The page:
AFTER MONTHS OF losing money during the COVID-19 pandemic, U.S. hotels finally saw positive profits in October, according to HotStats. Whether that trend continues in the face of rising COVID-19 cases remains to be seen.
The gain was also small as U.S. hotels saw GOPPAR for the month at $5.43, down 95.5 percent compared to the same time last year. A slight rise in occupancy and ADR led RevPAR to hit $40.99, down 78 percent from the previous year, but a 7.3 percent rise over September and a 365 percent increase over April, when RevPAR was at its lowest point at $8.99.
TRevPAR hit $60.89 in the month, $5 higher than the month previous but down 79.3 percent year over year. While F&B RevPAR hit double digits for the first time since March, it is still down 87.9 percent from the previous year and may go down in the future.
“As local measures to curb the spread begin to be reimplemented, it could have a negative impact on F&B by reducing the number of covers a restaurant is allowed due to physical distancing rules,” HotStat said. “Up until now, many restaurants were able to endure by offering al fresco dining, but as the warmer weather in the country gives way to colder temperatures, it could blunt the success of that.”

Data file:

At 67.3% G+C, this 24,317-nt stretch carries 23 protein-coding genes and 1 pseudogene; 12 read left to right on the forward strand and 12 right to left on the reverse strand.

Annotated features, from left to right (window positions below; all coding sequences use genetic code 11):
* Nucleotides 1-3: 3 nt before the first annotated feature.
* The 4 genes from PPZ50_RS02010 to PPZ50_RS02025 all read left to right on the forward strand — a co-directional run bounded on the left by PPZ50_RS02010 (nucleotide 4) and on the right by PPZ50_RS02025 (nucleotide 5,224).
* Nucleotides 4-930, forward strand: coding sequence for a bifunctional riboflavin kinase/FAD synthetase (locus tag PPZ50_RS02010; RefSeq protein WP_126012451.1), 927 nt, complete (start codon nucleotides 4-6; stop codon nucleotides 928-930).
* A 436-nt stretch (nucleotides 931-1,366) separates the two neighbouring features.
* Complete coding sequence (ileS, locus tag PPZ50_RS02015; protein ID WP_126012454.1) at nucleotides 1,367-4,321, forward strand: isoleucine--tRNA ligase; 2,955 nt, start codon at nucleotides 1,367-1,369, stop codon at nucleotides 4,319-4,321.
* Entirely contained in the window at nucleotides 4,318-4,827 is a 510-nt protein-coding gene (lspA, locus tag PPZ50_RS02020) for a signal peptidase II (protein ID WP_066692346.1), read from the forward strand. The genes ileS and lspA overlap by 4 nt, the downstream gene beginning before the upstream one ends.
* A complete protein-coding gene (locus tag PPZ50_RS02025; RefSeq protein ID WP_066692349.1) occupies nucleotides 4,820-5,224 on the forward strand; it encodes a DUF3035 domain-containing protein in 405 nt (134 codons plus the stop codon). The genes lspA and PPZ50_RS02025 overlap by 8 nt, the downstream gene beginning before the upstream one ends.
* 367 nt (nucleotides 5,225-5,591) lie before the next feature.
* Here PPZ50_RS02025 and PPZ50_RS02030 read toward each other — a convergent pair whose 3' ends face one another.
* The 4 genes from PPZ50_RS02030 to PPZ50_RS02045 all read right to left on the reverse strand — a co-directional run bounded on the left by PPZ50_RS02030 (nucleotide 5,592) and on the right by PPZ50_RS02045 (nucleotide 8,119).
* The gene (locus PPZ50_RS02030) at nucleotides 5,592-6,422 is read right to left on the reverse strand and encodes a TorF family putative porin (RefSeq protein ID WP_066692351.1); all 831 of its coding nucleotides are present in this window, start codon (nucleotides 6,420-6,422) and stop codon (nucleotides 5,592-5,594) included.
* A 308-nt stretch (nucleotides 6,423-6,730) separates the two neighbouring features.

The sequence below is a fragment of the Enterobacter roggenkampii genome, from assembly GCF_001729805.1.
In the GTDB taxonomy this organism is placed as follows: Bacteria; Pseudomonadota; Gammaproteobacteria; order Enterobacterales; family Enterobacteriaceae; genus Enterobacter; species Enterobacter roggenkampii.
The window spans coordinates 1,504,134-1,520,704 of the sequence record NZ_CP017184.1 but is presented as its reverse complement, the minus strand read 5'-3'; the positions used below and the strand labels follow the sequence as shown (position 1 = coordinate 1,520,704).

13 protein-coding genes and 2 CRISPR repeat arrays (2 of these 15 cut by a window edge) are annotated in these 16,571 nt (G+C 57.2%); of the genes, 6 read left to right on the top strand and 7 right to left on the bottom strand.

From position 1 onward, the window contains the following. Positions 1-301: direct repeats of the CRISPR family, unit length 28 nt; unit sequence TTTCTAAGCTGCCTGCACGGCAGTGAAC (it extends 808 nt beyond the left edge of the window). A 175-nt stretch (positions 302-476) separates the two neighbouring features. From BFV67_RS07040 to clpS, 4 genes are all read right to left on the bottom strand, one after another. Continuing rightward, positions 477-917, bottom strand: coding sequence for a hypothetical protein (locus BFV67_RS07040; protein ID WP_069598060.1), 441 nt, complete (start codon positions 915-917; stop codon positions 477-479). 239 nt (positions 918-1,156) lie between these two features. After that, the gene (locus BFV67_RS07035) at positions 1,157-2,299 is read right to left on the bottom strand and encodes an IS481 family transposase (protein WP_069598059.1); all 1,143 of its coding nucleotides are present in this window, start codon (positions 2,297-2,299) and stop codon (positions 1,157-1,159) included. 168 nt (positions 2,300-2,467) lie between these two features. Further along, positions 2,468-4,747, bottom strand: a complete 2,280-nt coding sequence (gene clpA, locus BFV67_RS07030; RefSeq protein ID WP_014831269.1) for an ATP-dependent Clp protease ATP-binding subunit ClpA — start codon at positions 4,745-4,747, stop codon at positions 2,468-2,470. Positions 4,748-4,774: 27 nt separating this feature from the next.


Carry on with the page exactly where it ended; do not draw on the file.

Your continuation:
Labor costs, usually the largest expense for hotels, was down 23 percent, possibly because of the end of the summer season. Total labor costs as a percentage of revenue dropped nearly 20 percentage points over September to 47.8 percent as revenue grew and labor cost decreased.
For October, at least, the U.S. joined other global markets in a trend toward positive profits, led by the Asia-Pacific region, where monthly occupancy exceeded 50 percent for the first time and China’s occupancy passed the 60 percent threshold for the past three months. Europe was the outlier this time with a 5 percent drop in occupancy for the month leading to a 20.7 percent decrease in RevPAR and negative GOPPAR of €5.06.